Fantasy Football Dos and Don’ts

It’s fantasy season, as the NFL prepares to kick off the 2017-2018 season. Your draft might be coming up any day now, with a season’s worth of bragging rights at stake among you and your friends or co-workers. And if you haven’t set up a draft yet, sites like Playdraft offer easy-to-setup options that will have you drafting within minutes.

There’s no escaping the luck factor, but these tips can keep you from making crucial errors on draft day:

DO: Know your league’s scoring system before drafting

This may seem like an incredibly obvious suggestion, but a surprising number of drafters head into the draft unaware of the nuances of their league’s scoring system. Does your league give points for receptions? If so, players like Le’veon Bell who haul in a ton of catches shoot up the list. Knowing your league’s point system allows you to prioritize players other drafters are overlooking.

DON’T: Buy into the hype with rookies and sleepers

It’s incredibly tempting to think that Leonard Fournette is going to be the next Adrian Peterson and reach for him early. Or to think that this is the year that Devante Parker blows up. And it’s OK to draft exciting young players on the rise, as long as you draft them at an appropriate position. However, reaching a round or even two or three rounds early for too many players is a recipe for disaster. The guys at the top of draft rankings are there for a reason: They’re the safest bets to produce big numbers. Trying to hit too many homeruns means you’re likely to strike out overall.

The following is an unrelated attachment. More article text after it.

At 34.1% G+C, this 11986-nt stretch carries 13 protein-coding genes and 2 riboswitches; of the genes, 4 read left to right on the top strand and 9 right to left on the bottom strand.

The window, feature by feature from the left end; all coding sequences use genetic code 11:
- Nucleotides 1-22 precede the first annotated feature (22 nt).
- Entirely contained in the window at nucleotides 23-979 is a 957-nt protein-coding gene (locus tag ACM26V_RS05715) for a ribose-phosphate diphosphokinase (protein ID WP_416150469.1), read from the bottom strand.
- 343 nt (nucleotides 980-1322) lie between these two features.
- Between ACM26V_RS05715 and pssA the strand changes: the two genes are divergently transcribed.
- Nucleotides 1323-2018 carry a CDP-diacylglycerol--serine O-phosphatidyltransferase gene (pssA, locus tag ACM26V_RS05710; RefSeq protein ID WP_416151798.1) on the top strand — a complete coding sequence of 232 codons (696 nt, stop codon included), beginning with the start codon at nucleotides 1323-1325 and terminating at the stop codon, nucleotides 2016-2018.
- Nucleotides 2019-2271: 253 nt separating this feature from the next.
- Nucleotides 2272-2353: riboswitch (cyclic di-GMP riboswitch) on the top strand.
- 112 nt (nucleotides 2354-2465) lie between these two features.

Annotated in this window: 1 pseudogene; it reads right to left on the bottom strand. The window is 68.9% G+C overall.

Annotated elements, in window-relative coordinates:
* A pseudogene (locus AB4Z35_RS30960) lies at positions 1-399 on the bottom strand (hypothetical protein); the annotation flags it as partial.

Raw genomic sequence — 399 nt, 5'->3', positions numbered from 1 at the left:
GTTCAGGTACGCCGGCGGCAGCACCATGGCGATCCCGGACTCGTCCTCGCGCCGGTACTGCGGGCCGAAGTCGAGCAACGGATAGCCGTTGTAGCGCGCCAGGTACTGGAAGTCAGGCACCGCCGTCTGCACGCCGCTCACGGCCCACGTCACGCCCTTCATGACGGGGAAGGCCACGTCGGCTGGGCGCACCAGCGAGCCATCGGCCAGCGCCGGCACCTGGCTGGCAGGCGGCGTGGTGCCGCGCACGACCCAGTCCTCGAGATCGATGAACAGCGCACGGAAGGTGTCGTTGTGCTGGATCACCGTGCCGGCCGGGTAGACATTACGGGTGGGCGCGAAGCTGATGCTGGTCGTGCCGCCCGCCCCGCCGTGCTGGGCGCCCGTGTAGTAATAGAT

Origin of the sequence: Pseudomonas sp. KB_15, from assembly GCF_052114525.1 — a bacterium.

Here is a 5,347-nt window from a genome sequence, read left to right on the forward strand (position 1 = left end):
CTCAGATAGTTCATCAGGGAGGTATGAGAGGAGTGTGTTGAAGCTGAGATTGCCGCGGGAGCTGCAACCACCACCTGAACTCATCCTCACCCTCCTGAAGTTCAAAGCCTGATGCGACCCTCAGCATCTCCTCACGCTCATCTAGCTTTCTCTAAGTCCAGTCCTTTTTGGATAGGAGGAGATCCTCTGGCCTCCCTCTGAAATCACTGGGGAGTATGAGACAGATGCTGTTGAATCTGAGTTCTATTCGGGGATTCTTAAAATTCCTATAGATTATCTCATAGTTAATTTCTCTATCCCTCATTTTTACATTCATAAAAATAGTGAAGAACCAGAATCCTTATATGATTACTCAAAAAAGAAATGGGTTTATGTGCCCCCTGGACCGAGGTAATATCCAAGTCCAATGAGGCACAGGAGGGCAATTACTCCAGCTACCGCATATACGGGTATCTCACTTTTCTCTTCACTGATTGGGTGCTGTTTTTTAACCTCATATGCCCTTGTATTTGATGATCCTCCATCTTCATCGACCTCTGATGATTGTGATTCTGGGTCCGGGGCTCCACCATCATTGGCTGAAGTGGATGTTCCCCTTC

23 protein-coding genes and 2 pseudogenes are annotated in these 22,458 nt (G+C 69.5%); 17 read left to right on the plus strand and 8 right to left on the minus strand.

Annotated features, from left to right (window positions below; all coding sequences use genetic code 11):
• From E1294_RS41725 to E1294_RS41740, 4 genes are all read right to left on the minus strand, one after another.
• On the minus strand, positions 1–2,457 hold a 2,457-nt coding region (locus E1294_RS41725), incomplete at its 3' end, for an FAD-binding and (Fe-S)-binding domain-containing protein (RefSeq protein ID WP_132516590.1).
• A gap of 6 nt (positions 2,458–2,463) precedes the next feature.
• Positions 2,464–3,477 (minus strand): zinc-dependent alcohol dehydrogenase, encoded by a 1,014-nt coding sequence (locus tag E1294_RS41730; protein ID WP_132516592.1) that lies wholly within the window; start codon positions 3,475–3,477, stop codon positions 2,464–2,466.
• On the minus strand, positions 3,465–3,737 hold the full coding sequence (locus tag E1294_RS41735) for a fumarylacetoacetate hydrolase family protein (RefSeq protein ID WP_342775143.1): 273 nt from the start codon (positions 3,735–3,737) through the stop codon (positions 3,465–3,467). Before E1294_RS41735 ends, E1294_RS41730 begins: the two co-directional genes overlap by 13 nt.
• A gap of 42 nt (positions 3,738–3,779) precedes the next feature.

DO: Handcuff your star running backs

Injuries are a part of life in the NFL, and nowhere is that more true than the running back position. Running backs take a brutal pounding, week in and week out, and a large number of them end up on the shelf at some point in the season. If you draft a running back in the first few rounds, a wise move is to draft his backup in the later rounds of the draft. This way, if your stud runner goes down, you’re able to plug his backup in and mitigate your loss. Handcuffing running backs is a tried-and-true fantasy strategy, but too many drafters make the mistake of not doing it when the opportunity presents itself.

DON’T: Think your job is done when the draft ends

Every once in a while, a fantasy team will just end up being perfect from day one. No one gets hurt, everyone performs great, and you sleepwalk to the championship. But in the other 999 times out of a 1,000, it’s not that simple. The NFL changes in the blink of an eye. Unheralded players come out of nowhere to put up huge numbers. Established stars get injured or see their game fall off. To win consistently in fantasy, you’ve got to be willing to work the waiver wire. If a receiver who’s a free agent in your league puts up a massive game in the first week, you’ve got to be ready to pounce. Or if a running back on a playoff team goes down with an ACL tear, check the free agent pool to see if his backup is out there. Ignoring free agents means your fantasy opponents have access to upgrades you’re not getting.

It’s tough to draft the perfect team, but following these dos and don’ts will give you a leg up on a lot of your competition.

Good luck in your draft and your fantasy football season!

Leave a Reply